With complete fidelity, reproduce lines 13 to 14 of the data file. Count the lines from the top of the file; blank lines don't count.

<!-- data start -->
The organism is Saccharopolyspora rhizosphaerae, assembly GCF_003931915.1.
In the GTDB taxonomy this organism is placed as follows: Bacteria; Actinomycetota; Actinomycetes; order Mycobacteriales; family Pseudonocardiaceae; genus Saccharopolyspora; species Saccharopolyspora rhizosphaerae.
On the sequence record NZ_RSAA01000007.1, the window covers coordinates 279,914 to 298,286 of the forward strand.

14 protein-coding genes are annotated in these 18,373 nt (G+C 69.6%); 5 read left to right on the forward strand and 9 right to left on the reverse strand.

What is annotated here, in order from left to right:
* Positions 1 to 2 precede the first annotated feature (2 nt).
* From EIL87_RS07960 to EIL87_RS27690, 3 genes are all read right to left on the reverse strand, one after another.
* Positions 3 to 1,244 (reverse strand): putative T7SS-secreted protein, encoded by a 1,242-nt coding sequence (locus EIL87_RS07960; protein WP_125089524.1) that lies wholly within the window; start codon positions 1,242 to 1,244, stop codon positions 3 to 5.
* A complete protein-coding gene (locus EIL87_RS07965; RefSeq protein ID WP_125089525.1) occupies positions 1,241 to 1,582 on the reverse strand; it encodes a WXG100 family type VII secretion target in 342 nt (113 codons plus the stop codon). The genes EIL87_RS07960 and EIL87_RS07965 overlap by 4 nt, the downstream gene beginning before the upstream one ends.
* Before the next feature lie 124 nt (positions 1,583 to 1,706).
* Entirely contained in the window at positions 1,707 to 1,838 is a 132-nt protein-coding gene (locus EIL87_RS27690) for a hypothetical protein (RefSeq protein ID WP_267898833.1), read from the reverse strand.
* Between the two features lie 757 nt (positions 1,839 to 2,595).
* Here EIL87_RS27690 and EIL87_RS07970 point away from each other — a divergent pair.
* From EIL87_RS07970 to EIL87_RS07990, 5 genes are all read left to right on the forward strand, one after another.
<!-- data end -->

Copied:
* Here EIL87_RS27690 and EIL87_RS07970 point away from each other — a divergent pair.
* From EIL87_RS07970 to EIL87_RS07990, 5 genes are all read left to right on the forward strand, one after another.